Widespread uncertainty remains around much of the ultimate industry loss from the ongoing Covid-19 pandemic, but if the numbers reach as high as some of the early estimates, it’s likely to be for unexpected reasons, says Tom Johansmeyer, Head of PCS.
So far, publicly reported pandemic-related losses, IBNR reserves and estimates from insurance and reinsurance firms stand at north of $30 billion.
While this total continues to rise, it remains significantly lower than some of the early estimates, with Lloyd’s of London projecting that when it’s all done, insurance and reinsurance market losses could be close to the $100 billion mark.
By all accounts, Covid-19 is a very slow moving, uncertain catastrophic event for the industry and it’s likely that some of the future losses from this event will remain under the radar for some time.
Against this backdrop, the penultimate day of Artemis ILS NYC 2021 featured an interview with Johansmeyer of PCS, the headline sponsor of our fifth ILS conference in New York City, which focused on the ongoing pandemic and what this means for the reinsurance and insurance-linked securities industry.
According to Johansmeyer, the ultimate industry loss could get up to the levels touted by Lloyd’s and others, “but not for the reasons you would expect.”
“When you saw estimates coming out last summer, for example, there is no time horizon attached to the duration of the event. Was it first wave? Was it a second wave? A concept of waves now is not even being discussed all that much. Does it contemplate different strains? Does it contemplate multiple years of direct pandemic impact?” he explained.
Johansmeyer’s working assumption has been that the estimates thrown about last year, some of which have since been lowered, were based on a 12 month horizon reflective of a first wave, with a second wave being additive to that.
“So, on the one hand, it would mean that $60 or $70 billion estimate might come down to $30 or $40 billion, but we have another year or two or whatnot that could raise that back up to a $70 or $80 billion. So, in a way, those estimates could turn out to be right for the wrong reasons,” said Johansmeyer.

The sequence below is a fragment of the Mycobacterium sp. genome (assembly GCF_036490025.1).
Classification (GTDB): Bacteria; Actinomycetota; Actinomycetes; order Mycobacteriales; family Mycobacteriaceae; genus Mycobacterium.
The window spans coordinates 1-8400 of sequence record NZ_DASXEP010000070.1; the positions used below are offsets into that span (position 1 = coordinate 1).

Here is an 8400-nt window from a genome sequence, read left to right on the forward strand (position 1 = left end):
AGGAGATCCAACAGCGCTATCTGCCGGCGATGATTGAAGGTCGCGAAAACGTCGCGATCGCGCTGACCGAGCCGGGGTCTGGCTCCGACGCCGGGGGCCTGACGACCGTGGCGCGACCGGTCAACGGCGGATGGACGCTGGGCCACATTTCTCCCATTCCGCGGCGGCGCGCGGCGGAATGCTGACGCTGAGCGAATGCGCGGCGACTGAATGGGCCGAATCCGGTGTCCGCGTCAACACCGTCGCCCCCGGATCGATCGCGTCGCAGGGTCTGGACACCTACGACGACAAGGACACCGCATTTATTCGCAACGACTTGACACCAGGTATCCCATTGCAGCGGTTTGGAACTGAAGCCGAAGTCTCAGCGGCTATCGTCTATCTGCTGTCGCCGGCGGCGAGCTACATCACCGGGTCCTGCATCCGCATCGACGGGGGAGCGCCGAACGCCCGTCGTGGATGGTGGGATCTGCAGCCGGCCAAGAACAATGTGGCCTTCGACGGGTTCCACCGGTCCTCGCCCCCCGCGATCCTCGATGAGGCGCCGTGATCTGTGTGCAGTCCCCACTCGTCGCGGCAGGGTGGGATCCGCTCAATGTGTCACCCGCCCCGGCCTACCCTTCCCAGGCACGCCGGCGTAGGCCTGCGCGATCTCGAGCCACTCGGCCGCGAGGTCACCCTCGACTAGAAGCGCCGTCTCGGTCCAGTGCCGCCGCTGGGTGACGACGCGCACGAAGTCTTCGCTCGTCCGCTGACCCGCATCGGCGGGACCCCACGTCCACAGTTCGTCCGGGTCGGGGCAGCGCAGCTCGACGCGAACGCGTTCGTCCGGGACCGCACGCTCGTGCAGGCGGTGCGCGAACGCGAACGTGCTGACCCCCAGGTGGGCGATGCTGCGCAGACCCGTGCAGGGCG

Areas of the market such as event cancellation have already and will likely continue to suffer additional, sizeable losses as a result of the pandemic. But for other lines of business, such as D&O and some of the trade credit and surety transactions out there, Johansmeyer stressed that uncertainty is rife and that losses could become pretty substantial.
“And, we’ve got to see how shareholders in some cases are going to view exposure to Covid relative to company strategy, and whether or not those strategies were sufficiently deep to address the risk of a systemic issue like a pandemic, or if they should have even had to have been,” he said.
Adding, “So, the variables are all over the place for the big numbers. Contingency business and event, kind of on and off, right. The Olympics were seen as a total loss, then they weren’t. Japan said they would go forward without a vaccine, now that seems to be up for discussion again as well.
“That’s several billion dollars of loss right there. My feeling is that if the numbers do get high, it’ll be because of the duration of the pandemic.”
The session, which was broadcast first to event registrants on Wednesday 10th Feb, can now be viewed below: